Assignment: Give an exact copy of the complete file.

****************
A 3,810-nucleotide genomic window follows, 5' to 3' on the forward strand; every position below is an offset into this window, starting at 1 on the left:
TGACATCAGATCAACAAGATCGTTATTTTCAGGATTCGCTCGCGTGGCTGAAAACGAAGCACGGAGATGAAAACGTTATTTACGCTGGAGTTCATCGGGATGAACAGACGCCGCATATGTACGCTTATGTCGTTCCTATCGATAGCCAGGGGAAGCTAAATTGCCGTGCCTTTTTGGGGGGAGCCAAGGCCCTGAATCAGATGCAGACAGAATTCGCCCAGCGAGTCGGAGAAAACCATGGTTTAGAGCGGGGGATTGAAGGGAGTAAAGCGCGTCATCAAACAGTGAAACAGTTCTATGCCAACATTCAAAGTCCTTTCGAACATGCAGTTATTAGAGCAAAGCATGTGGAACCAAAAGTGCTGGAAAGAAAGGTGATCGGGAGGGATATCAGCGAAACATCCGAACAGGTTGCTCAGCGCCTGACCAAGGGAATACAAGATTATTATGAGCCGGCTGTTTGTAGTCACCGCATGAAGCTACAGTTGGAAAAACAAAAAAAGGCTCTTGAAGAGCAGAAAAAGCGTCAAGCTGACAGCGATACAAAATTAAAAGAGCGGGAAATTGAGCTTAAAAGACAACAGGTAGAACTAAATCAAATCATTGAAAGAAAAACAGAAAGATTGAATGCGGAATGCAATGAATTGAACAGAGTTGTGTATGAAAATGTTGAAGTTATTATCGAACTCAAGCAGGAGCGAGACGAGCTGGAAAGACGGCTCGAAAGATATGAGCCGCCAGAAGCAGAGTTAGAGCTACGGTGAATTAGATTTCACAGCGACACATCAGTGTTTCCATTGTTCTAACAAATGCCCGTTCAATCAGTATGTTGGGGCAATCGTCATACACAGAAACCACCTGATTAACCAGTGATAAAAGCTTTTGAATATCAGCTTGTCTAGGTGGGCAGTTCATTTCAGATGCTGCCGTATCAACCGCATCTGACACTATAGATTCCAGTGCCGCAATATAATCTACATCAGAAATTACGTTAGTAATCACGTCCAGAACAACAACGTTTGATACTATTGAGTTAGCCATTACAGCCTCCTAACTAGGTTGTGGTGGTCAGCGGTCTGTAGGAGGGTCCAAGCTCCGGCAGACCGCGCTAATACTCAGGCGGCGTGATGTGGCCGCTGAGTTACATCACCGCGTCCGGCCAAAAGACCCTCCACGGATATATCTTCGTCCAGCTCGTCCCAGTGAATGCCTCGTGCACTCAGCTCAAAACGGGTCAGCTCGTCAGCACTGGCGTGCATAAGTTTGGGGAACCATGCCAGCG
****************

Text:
A 3,810-nucleotide genomic window follows, 5' to 3' on the forward strand; every position below is an offset into this window, starting at 1 on the left:
TGACATCAGATCAACAAGATCGTTATTTTCAGGATTCGCTCGCGTGGCTGAAAACGAAGCACGGAGATGAAAACGTTATTTACGCTGGAGTTCATCGGGATGAACAGACGCCGCATATGTACGCTTATGTCGTTCCTATCGATAGCCAGGGGAAGCTAAATTGCCGTGCCTTTTTGGGGGGAGCCAAGGCCCTGAATCAGATGCAGACAGAATTCGCCCAGCGAGTCGGAGAAAACCATGGTTTAGAGCGGGGGATTGAAGGGAGTAAAGCGCGTCATCAAACAGTGAAACAGTTCTATGCCAACATTCAAAGTCCTTTCGAACATGCAGTTATTAGAGCAAAGCATGTGGAACCAAAAGTGCTGGAAAGAAAGGTGATCGGGAGGGATATCAGCGAAACATCCGAACAGGTTGCTCAGCGCCTGACCAAGGGAATACAAGATTATTATGAGCCGGCTGTTTGTAGTCACCGCATGAAGCTACAGTTGGAAAAACAAAAAAAGGCTCTTGAAGAGCAGAAAAAGCGTCAAGCTGACAGCGATACAAAATTAAAAGAGCGGGAAATTGAGCTTAAAAGACAACAGGTAGAACTAAATCAAATCATTGAAAGAAAAACAGAAAGATTGAATGCGGAATGCAATGAATTGAACAGAGTTGTGTATGAAAATGTTGAAGTTATTATCGAACTCAAGCAGGAGCGAGACGAGCTGGAAAGACGGCTCGAAAGATATGAGCCGCCAGAAGCAGAGTTAGAGCTACGGTGAATTAGATTTCACAGCGACACATCAGTGTTTCCATTGTTCTAACAAATGCCCGTTCAATCAGTATGTTGGGGCAATCGTCATACACAGAAACCACCTGATTAACCAGTGATAAAAGCTTTTGAATATCAGCTTGTCTAGGTGGGCAGTTCATTTCAGATGCTGCCGTATCAACCGCATCTGACACTATAGATTCCAGTGCCGCAATATAATCTACATCAGAAATTACGTTAGTAATCACGTCCAGAACAACAACGTTTGATACTATTGAGTTAGCCATTACAGCCTCCTAACTAGGTTGTGGTGGTCAGCGGTCTGTAGGAGGGTCCAAGCTCCGGCAGACCGCGCTAATACTCAGGCGGCGTGATGTGGCCGCTGAGTTACATCACCGCGTCCGGCCAAAAGACCCTCCACGGATATATCTTCGTCCAGCTCGTCCCAGTGAATGCCTCGTGCACTCAGCTCAAAACGGGTCAGCTCGTCAGCACTGGCGTGCATAAGTTTGGGGAACCATGCCAGCG